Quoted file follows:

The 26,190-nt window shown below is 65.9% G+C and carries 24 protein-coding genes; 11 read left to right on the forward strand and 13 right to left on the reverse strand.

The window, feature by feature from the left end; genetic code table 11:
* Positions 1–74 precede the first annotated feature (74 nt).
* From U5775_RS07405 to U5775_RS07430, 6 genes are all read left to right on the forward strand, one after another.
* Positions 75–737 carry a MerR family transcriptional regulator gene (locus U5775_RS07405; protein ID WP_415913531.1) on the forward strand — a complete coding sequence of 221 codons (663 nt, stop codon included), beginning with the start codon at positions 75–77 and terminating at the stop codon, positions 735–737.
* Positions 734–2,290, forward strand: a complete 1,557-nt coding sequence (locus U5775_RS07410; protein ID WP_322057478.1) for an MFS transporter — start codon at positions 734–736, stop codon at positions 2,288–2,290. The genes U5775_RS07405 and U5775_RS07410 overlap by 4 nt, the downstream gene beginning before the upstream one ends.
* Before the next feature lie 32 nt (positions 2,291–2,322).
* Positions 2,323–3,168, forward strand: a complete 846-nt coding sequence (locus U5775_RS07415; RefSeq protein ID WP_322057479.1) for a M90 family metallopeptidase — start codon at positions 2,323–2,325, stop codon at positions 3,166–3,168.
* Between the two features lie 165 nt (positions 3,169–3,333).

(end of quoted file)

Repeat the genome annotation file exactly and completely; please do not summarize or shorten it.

The 26,190-nt window shown below is 65.9% G+C and carries 24 protein-coding genes; 11 read left to right on the forward strand and 13 right to left on the reverse strand.

The window, feature by feature from the left end; genetic code table 11:
* Positions 1–74 precede the first annotated feature (74 nt).
* From U5775_RS07405 to U5775_RS07430, 6 genes are all read left to right on the forward strand, one after another.
* Positions 75–737 carry a MerR family transcriptional regulator gene (locus U5775_RS07405; protein ID WP_415913531.1) on the forward strand — a complete coding sequence of 221 codons (663 nt, stop codon included), beginning with the start codon at positions 75–77 and terminating at the stop codon, positions 735–737.
* Positions 734–2,290, forward strand: a complete 1,557-nt coding sequence (locus U5775_RS07410; protein ID WP_322057478.1) for an MFS transporter — start codon at positions 734–736, stop codon at positions 2,288–2,290. The genes U5775_RS07405 and U5775_RS07410 overlap by 4 nt, the downstream gene beginning before the upstream one ends.
* Before the next feature lie 32 nt (positions 2,291–2,322).
* Positions 2,323–3,168, forward strand: a complete 846-nt coding sequence (locus U5775_RS07415; RefSeq protein ID WP_322057479.1) for a M90 family metallopeptidase — start codon at positions 2,323–2,325, stop codon at positions 3,166–3,168.
* Between the two features lie 165 nt (positions 3,169–3,333).